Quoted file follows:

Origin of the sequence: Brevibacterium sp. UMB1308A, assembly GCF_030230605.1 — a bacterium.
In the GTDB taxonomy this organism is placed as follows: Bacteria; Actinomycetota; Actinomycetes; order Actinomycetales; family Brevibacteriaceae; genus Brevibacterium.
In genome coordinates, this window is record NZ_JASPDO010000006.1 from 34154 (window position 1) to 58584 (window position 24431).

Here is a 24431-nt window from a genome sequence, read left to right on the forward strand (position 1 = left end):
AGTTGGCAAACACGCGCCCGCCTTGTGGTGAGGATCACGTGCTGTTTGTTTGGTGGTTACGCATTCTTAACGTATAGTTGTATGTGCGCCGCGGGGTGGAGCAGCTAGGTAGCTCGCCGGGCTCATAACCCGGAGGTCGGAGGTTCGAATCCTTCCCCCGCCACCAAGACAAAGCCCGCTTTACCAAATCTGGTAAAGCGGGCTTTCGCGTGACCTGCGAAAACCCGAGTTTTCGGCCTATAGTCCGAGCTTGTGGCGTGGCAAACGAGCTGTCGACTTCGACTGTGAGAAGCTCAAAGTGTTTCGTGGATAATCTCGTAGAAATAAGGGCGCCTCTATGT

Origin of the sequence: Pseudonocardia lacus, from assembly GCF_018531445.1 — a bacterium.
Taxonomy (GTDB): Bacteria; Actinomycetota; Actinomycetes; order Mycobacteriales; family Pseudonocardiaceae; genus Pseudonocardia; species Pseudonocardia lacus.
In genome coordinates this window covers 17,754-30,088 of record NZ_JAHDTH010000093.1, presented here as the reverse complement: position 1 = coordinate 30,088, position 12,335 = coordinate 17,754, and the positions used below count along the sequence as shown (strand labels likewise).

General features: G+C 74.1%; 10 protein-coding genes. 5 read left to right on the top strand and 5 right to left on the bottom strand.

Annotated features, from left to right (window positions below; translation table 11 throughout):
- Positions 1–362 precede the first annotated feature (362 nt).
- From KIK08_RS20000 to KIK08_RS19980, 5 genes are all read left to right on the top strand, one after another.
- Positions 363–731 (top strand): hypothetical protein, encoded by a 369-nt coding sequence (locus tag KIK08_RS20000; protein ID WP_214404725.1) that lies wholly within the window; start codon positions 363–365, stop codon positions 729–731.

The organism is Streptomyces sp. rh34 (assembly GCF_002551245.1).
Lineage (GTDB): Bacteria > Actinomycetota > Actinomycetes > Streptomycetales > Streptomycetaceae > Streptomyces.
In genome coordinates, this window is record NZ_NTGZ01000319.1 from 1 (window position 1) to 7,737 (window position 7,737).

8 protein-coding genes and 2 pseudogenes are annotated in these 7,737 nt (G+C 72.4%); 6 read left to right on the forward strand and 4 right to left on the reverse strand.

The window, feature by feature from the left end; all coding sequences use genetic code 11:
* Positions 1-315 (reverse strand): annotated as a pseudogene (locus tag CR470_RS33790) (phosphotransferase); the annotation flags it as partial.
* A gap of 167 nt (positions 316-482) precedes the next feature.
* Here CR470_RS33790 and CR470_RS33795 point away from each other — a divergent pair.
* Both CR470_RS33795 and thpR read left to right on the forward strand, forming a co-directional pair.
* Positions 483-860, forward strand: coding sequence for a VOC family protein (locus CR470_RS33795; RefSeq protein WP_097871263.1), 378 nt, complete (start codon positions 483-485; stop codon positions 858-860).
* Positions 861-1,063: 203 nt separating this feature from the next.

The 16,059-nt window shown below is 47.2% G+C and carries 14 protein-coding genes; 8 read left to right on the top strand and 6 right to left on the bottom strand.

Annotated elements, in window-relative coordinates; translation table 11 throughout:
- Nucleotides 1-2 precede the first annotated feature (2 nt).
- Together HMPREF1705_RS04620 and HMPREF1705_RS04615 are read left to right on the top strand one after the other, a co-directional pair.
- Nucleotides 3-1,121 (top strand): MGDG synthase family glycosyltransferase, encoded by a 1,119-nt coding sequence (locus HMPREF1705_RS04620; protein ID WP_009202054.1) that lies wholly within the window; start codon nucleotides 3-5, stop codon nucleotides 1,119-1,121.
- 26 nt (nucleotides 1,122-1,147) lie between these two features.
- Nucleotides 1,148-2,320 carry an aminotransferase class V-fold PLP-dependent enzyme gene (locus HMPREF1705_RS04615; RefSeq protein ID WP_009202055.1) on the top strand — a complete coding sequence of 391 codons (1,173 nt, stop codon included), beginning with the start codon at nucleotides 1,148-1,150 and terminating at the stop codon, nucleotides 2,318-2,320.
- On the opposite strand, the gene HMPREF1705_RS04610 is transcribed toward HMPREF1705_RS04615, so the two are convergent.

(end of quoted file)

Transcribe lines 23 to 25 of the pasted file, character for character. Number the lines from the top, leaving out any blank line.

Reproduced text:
* Positions 483-860, forward strand: coding sequence for a VOC family protein (locus CR470_RS33795; RefSeq protein WP_097871263.1), 378 nt, complete (start codon positions 483-485; stop codon positions 858-860).
* Positions 861-1,063: 203 nt separating this feature from the next.

The 16,059-nt window shown below is 47.2% G+C and carries 14 protein-coding genes; 8 read left to right on the top strand and 6 right to left on the bottom strand.